Law Offices of Jess C. Bedore III - Certified Specialist in Criminal Law
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Is indecent exposure considered to be a sex crime?

Sex crimes are an understandable worry for communities across California, but authorities and the general public are at times quick to jump to judgments against those accused of committing them. Charges related to sex crimes can vary considerably, and contrary to many people's belief, they are not always related to accusations of rape or sexual assault. Indecent exposure falls under the breadth of sex crimes, although it might not be as well understood as other charges.

While indecent exposure does encompass an individual exposing his or her genitals while in public, other requirements must also be met before a conviction is possible. According to state law, a public exposure of a person's genitals is only considered indecent exposure if the act was performed in order to satisfy oneself sexually or to offend another person. This does not include displaying underwear or any other type of undergarments.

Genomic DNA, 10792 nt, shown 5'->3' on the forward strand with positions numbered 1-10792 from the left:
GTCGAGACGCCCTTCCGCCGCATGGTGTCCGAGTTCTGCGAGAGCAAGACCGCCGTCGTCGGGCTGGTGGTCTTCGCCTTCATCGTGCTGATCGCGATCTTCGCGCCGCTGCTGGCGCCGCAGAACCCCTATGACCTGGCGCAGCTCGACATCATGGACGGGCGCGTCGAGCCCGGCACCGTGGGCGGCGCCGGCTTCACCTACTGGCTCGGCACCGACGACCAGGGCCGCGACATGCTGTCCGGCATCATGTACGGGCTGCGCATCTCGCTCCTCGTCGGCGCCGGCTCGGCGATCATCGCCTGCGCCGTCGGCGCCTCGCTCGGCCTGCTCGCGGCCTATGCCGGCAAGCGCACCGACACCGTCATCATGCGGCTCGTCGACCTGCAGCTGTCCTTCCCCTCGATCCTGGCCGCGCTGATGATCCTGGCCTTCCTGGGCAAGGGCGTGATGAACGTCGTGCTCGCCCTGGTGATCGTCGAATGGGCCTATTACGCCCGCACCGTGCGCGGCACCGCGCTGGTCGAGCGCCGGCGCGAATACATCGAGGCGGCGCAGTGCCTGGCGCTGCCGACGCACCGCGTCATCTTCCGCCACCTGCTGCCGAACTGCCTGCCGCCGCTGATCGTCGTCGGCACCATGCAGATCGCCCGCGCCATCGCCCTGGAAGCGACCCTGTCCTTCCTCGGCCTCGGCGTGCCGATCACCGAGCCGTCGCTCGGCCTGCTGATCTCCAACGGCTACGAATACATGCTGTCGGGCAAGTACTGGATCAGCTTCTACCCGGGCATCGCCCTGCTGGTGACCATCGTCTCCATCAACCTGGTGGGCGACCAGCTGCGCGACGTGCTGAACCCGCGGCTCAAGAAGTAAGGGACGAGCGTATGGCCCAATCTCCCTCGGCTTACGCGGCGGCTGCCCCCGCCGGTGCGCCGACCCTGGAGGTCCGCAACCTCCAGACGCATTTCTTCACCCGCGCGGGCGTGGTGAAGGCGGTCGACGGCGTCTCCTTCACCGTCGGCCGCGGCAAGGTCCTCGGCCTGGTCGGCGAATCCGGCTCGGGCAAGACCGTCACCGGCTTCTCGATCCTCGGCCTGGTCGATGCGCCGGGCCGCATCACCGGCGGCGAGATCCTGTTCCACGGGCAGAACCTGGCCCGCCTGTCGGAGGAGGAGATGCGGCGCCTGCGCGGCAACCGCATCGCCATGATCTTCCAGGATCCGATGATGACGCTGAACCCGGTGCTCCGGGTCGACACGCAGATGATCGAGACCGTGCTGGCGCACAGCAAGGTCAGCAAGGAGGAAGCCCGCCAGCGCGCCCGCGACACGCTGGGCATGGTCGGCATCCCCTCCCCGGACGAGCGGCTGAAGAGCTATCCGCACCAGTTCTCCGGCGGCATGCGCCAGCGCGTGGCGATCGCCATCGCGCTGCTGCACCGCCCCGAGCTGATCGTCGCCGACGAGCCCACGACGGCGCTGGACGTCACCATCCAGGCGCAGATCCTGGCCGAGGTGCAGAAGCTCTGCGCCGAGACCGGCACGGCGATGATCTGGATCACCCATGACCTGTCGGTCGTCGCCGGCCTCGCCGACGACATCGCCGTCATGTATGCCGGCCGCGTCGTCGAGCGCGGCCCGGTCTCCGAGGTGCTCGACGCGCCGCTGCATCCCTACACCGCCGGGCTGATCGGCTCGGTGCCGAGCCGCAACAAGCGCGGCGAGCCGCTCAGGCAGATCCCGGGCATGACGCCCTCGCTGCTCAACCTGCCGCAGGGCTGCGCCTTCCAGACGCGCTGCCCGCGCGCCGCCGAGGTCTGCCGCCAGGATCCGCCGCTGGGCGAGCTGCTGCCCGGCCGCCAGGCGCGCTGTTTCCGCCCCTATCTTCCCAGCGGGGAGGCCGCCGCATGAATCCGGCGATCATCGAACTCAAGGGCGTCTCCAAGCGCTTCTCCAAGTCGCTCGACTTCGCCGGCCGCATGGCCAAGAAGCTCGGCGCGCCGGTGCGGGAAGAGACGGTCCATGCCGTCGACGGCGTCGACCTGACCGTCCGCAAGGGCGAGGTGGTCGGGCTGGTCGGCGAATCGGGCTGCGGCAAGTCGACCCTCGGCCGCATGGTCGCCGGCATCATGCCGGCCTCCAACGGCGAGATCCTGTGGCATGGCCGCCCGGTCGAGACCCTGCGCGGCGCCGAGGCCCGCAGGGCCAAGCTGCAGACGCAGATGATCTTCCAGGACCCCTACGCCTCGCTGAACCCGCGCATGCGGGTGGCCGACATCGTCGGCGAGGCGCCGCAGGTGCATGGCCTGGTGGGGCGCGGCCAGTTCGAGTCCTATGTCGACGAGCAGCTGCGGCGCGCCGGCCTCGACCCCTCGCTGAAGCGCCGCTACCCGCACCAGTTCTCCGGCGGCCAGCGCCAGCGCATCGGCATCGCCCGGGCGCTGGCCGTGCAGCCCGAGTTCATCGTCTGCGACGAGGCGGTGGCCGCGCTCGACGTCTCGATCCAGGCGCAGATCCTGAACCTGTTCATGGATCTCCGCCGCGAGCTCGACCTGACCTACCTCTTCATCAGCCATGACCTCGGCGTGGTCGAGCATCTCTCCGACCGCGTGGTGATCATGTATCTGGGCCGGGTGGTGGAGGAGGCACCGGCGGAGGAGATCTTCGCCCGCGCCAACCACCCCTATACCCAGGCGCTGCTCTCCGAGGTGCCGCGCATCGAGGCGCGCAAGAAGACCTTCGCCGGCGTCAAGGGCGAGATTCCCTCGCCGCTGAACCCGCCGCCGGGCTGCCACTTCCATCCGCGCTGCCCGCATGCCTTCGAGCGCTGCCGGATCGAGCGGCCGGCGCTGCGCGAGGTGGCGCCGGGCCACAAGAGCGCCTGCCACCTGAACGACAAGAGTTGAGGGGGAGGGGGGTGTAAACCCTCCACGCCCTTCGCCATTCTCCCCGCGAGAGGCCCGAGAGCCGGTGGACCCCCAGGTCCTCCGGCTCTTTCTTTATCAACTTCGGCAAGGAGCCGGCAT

But what about urinating in public? While perhaps unsavory, questions have been raised concerning a hypothetical situation in which a person hidden behind a dumpster relieves him or herself, but is then accosted by police. It is unlikely that an indecent exposure charge would be filed unless there was any way to prove that this act was anything more than a quick trip to the restroom.

Like many other sex crime charges, a conviction for an indecent exposure charge can result in more than just jail time and fines. Being added to the California sex offender list can limit employment, education and even housing opportunities, permanently changing the course of a person's future. When facing charges with such severe potential consequences, most individuals benefit from a careful analysis of their charges before moving forward with any definitive defense strategies.

Source: FindLaw, "Indecent Exposure", Accessed on July 11, 2015

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